Article IX of The Baptist Faith & Message 2000: The kingdom

Following is another in a series of columns on The Baptist Faith & Message 2000.

The kingdom is God’s reign, his authority to rule.

Article IX of The Baptist Faith & Message 2000 reads:

“The Kingdom of God includes both His general sovereignty over the universe and His particular kingship over men who willfully acknowledge Him as King. Particularly the Kingdom is the realm of salvation into which men enter by trustful, childlike commitment to Jesus Christ. Christians ought to pray and to labor that the Kingdom may come and God’s will be done on earth. The full consummation of the Kingdom awaits the return of Jesus Christ and the end of this age.”

The terms kingdom of Godkingdom of heaven, and kingdom (with reference to the kingdom of God/heaven) appear nearly 150 times in Scripture. None of these passages offers a straightforward definition of the kingdom. Yet the kingdom is proclaimed throughout the Old Testament and is the primary focus of Jesus’ teaching. 

Many of Jesus’ parables tell us what the kingdom is like. The apostles preach the gospel of the kingdom – the good news of redemption and restoration received through faith in Jesus Christ. And biblical prophecies of the last days point toward a time when God’s kingdom comes in its fullness.

So, what is the kingdom of God? Simply stated, the kingdom is God’s reign, his authority to rule. 

As George Ladd notes, “The primary meaning of both the Hebrew word malkuth in the Old Testament and of basileia in the New Testament is the rank, authority and sovereignty exercised by a king. A basileia may indeed be a realm over which a sovereign exercises authority; and it may be the people who belong to that realm and over whom authority is exercised; but these are secondary and derived meanings. First of all, a kingdom is the authority to rule, the sovereignty of the king.” 

Creation, fall, redemption, restoration

Perhaps the kingdom of God is best understood in light of the biblical account of creation, fall, redemption, and restoration. 

God created everything and declared it “very good indeed” (Gen. 1:31). Initially, all creatures in the invisible and visible realms served their creator faithfully. There was peace throughout God’s kingdom. 

But Satan led an angelic rebellion against the Lord and his authority. Then, under the influence of the evil one, Adam fell, and a competing kingdom rose up in opposition to God – a kingdom over which Satan reigns. 

In reply, God promised a virgin-born redeemer who would strike the serpent’s head (Gen. 3:15). The Old Testament expanded this view with nearly 400 prophecies of a coming Messiah. When the Son of God came to earth, he essentially invaded Satan’s rebel kingdom. 

Jesus’ sinless life, death, burial, and resurrection brought salvation to sinful humans. And his promised return one day will completely reverse the effects of sin and restore the created order to its pristine perfection.

The kingdom in the Old and New Testaments

In the Old Testament, the kingdom is revealed as God’s rule over creation. The writers depicted God as a king whose sovereignty extends to the ends of the earth (Ps. 47:2,7; 95:3-5). This means the Lord orchestrates the rise and fall of nations (2 Chron. 20:6; Job 12:23; Ps. 22:28). Further, benevolence and justice characterize his rule (Ps. 99:4).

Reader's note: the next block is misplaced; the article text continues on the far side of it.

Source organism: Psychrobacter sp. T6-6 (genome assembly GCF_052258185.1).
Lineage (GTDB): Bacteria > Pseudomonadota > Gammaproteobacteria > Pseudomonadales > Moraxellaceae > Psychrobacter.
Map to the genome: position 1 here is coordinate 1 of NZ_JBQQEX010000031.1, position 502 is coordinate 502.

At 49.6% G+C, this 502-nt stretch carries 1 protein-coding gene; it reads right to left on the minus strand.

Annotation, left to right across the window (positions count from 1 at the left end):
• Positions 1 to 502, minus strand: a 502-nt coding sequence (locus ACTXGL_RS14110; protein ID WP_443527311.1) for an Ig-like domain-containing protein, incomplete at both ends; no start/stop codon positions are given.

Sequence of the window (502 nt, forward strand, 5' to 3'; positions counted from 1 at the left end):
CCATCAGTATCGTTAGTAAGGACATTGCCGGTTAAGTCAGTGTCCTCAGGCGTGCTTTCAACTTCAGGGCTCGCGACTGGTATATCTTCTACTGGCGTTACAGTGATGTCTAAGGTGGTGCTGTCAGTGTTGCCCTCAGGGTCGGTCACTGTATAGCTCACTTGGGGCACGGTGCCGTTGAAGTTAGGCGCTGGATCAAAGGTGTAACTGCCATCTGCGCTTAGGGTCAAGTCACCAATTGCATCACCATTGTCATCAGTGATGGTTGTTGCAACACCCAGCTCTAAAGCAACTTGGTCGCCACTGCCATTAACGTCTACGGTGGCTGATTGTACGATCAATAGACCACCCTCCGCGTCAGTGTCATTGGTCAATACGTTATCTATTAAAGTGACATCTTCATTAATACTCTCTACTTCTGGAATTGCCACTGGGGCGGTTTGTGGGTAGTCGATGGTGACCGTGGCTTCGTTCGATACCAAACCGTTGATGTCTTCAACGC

The Old Testament writers understood that God’s purposes would be worked out in the unfolding of human history, according to Charles Kelley, Richard Land, and Albert Mohler in their study of The Baptist Faith & Message. Even so, the Old Testament picture of the kingdom of God is incomplete, pointing to the works of the coming Messiah. 

In the New Testament, Jesus preaches about the kingdom and tells parables to reveal what it’s like. Early in his ministry, he declares that the kingdom “has come near” (Matt. 4:17), meaning where Jesus is present, the kingdom of God is present. His miracles – turning water into wine, calming the seas, raising the dead, and casting out demons – validate his authority to rule and provide a window into the future, when the kingdom in its fullness is void of death, grief, crying, and pain (Rev. 21:4). 

The mystery of the kingdom

Finally, it’s important to understand the “mystery” of the kingdom of God, which Jesus addresses in his parables (Matt. 13:11). The Greek mysteria means what we can know only by divine revelation. This has particular value in helping us understand the already / not yet quality of the kingdom. That is, some aspects of the kingdom are to be experienced in the present, while others await future fulfillment.

First-century Jews were looking for a political and military kingdom based on their understanding of the Hebrew Scriptures. They largely ignored the prophecies in Isaiah 53 and elsewhere of a Suffering Servant and thereby rejected Jesus, who declared that his kingdom “is not of this world” (John 18:36). 

So, the mystery of the kingdom is that it must first come without fanfare in the Lamb of God who takes away the sin of the world (John 1:29). The kingdom is present where Jesus is present – on the earth briefly 2,000 years ago, and today, in the hearts of believers. One day, it comes in fullness as the Lion of Judah returns to claim his throne, judge all people, cast the usurper (Satan) and his followers into the lake of fire, and create new heavens and a new earth (2 Pet. 3:10-13; Rev. 19:11-16; 21-22).

As we await the full revealing of the kingdom, Christians should pray, as the apostle John prayed, “Come, Lord Jesus!” (Rev. 22:20).

Next: Article X of the BF&M: Last Things

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